First Draft: How To Walk Into A Pub
(“You have enemies in high places…”)
© Chris Port, 25th May 2012
See The Name of the Ghost for plot synopsis and clues.
[This is just me playing around with narrative style and character development for a spin-off project. It’s overwritten description at the moment, but it’s always easier to cut down than pad out. Nothing much happens here. There are a few minor clues, but the killer conversation takes place after the men sit down in the booth].
The Moon Rooms turned out to be a barrister’s pub near the Old Bailey, tucked slyly away in an Elizabethan mews. The alleyway was little more than a crevice. Without Sickert’s list of shop names, Josh would have walked right past it.
The entrance was guarded by a shabby Cerberus. A beggar sat on sentry duty while the world stepped around him. The heat and the traffic fumes were gagging.
Josh wondered how these men could survive in their heavy trench coats. The stench brought back sordid childhood memories – risky public toilets and sweaty fish paste sandwiches. London was full of these old soldiers. How middle-class of me, he thought. The streets are cold when the sun goes down. And tramps don’t have wardrobes.
Josh grinned at the man’s suspicious little dog. He filtered through his pocket change by touch and placed a quid in the cap. The landlocked ferryman gave him a gappy smile.
“You’re a gentleman, thank you.”
Josh nodded and said nothing. He didn’t feel like a gentleman. He felt like a cunt.
He stepped off the pavement onto cobble stones. The concrete had been sticky, sucking at his shoes like a dried coke stain. But the cobbles in the shadows were deliciously cool and smooth. They were polished slippery with age. The temperature dropped, and Josh smelled the Tudors soaked into the masonry. It felt like stepping back in time.
He pushed open the saloon door. An old shop bell jangled unexpectedly, echoing off oak wall panels. Not a pub you could sneak into then. Or out of.
Sickert was standing at the bar with his back to the door, ignoring the barman who was politely reading a book. Despite the bell, Sickert didn’t turn around. It was like walking into a room naked and being ignored. Josh noticed the mirror behind the bar. Status games. How tedious.
The lunchtime shift was back in court and the pub was dustily quiet. Josh walked up to the bar. His shoes clattered on hollow planks over a cellar. Not a western then, he thought. Sawdust. More like a man ascending the scaffold.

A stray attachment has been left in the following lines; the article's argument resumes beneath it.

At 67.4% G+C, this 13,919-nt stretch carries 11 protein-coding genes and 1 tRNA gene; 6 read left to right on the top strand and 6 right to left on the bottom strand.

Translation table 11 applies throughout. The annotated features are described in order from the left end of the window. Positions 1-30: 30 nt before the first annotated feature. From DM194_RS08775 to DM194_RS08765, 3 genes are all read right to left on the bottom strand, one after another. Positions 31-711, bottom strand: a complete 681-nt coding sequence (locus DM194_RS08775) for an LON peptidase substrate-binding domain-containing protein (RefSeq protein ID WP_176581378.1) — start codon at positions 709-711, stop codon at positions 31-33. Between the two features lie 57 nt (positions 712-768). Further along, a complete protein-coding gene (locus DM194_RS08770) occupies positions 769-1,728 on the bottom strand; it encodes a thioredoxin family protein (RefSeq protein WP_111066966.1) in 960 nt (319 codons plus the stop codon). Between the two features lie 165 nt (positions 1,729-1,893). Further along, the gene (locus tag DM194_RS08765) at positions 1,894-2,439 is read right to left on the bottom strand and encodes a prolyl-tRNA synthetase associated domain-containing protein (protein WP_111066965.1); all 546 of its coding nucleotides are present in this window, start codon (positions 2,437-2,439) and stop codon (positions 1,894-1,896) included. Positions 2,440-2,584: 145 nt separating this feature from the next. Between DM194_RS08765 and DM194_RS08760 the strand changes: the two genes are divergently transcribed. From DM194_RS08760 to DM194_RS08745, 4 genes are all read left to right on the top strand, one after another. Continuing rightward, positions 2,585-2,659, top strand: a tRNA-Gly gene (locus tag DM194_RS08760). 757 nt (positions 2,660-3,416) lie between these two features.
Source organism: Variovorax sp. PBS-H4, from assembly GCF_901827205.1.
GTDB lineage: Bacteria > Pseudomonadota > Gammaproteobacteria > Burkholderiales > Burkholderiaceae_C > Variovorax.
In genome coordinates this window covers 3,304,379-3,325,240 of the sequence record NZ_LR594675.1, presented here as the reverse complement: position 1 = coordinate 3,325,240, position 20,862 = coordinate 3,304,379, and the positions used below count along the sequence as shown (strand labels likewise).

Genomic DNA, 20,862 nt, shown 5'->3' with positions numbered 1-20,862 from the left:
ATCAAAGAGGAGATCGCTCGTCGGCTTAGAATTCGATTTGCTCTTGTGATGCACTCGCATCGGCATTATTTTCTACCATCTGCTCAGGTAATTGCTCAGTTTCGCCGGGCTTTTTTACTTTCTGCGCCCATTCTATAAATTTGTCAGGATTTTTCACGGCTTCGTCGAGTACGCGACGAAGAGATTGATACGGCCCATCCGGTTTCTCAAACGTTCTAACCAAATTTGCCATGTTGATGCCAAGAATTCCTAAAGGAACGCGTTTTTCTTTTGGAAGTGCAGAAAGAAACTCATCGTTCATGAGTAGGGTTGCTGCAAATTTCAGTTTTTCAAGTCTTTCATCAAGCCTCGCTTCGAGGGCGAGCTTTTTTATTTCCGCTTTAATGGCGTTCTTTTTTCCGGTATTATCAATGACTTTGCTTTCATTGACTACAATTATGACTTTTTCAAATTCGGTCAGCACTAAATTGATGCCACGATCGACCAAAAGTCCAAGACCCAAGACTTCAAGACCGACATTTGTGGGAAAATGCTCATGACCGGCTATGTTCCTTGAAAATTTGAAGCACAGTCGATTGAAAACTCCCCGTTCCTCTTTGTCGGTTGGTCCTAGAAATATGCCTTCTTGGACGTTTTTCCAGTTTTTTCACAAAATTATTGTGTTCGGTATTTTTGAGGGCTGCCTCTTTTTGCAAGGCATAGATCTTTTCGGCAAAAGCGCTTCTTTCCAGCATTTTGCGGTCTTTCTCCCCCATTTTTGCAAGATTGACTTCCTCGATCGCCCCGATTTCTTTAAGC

Sickert continued to ignore him and supped his real ale. It looked like ditch water.
The barman glanced up then returned to his book. Heart of Darkness Josh noted with wry respect. Probably a student on gap year. He looked tanned and Australian.
This wasn’t Sickert’s regular then. Josh knew that Sickert would despise barristers and Australians on principle. But he could see why Sickert had chosen it. The Moon Rooms was invisible to passers-by, and bored with the law. And it had booths.
“You look tired” said Josh. Not much of an icebreaker, but it filled the sunny silence.
“Fuck off” replied Sickert evenly. There was no malice in his voice. Sickert swore the way Professor Horquine frowned over his glasses – merely to kill a boring conversation.
Sickert glanced in the barman’s direction and scratched his nose like a secret bidder at an auction. The barman dog-eared his page and slid off the stool, all in one smooth movement. Good peripheral vision, thought Josh. I’ll bet he’s got good peripheral hearing too.
“Yuss bro” said the barman in a carefully modulated murmur. A slight nasal twang. But short slushy vowels. A Kiwi then. Close enough.
“Another pint of this filth, and a gin and tonic for the bush lawyer here.”
Sickert turned and smiled. “It is G and T, isn’t it?”
“Yes”. More games. “How did you know?”
Sickert turned back to the barman. “Beefeater, two cubes, one slice, lime not lemon. And Schweppes. None of that expensive shit.”
The barman looked a bit like Tom Cruise out of Cocktail, but he poured the drinks quickly without fuss. Josh and Sickert waited silently. One of Horquine’s homilies came to mind. ‘Only small men make small talk’.
Josh studied Sickert’s tie instead. It was plain, navy blue, silk, and uninteresting - apart from a tiny fleck of ale near the tip. And a gold masonic tie pin.
Sickert studied Josh’s face without embarrassment. “We look like two dogs sniffing each other’s arses” he said out of the blue without any discernible humour.
And Josh warmed to him a little more.